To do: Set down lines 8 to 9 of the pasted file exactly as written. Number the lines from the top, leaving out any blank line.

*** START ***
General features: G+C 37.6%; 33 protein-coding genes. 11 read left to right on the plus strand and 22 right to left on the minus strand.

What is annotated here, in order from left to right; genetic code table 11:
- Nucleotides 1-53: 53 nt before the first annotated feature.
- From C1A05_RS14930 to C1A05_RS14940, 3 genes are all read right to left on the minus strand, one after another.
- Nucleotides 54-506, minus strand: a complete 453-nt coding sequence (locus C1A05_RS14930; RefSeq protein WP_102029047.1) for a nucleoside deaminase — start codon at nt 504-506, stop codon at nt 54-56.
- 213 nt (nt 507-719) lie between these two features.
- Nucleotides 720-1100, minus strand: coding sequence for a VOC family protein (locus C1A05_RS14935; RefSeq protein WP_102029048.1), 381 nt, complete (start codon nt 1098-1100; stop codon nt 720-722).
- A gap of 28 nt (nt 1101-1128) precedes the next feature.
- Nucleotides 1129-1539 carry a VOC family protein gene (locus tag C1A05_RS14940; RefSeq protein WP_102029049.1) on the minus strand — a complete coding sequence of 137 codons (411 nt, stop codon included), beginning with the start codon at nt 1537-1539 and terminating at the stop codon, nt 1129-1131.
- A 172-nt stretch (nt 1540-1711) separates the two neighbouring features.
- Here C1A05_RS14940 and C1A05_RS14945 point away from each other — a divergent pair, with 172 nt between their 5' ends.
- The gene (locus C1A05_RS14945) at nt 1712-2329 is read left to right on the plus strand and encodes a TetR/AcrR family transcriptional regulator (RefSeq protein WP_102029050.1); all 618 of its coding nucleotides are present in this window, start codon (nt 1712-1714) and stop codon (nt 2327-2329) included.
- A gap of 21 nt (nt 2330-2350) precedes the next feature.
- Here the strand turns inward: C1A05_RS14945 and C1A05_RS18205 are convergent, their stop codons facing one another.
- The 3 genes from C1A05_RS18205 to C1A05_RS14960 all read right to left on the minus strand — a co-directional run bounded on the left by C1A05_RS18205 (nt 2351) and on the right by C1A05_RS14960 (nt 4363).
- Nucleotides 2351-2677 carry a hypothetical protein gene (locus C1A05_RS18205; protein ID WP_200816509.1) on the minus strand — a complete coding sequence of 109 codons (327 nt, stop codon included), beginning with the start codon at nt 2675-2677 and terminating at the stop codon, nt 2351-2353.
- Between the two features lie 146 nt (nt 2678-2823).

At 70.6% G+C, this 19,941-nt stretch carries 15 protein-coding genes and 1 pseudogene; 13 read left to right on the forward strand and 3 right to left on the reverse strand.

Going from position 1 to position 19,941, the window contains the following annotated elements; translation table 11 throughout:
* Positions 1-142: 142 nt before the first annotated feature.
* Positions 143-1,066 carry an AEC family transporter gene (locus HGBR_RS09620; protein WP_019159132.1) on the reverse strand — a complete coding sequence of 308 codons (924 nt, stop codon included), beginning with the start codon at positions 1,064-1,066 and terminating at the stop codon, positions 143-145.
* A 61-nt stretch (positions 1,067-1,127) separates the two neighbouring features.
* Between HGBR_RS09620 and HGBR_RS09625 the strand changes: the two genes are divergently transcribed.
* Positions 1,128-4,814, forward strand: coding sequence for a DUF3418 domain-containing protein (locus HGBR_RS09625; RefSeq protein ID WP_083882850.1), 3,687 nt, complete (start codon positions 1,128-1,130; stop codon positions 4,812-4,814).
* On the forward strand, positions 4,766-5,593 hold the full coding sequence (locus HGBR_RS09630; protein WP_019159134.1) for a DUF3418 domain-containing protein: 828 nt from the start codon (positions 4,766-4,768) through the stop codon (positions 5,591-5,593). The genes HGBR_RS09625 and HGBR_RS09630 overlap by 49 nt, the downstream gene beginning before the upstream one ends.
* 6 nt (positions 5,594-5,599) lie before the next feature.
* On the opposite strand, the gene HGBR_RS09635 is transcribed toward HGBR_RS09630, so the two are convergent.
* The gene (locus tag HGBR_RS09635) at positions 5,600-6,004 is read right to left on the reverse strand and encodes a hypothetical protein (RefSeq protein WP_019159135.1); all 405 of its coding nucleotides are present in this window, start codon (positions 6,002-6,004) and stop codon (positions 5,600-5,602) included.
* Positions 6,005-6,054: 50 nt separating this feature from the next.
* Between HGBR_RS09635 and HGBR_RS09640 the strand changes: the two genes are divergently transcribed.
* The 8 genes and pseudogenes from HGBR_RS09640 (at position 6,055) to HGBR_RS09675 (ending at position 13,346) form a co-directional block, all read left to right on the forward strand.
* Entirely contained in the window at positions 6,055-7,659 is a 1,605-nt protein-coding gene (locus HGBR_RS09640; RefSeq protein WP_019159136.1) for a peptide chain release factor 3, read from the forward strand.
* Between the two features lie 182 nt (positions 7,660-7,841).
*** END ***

- A gap of 28 nt (nt 1101-1128) precedes the next feature.
- Nucleotides 1129-1539 carry a VOC family protein gene (locus tag C1A05_RS14940; RefSeq protein WP_102029049.1) on the minus strand — a complete coding sequence of 137 codons (411 nt, stop codon included), beginning with the start codon at nt 1537-1539 and terminating at the stop codon, nt 1129-1131.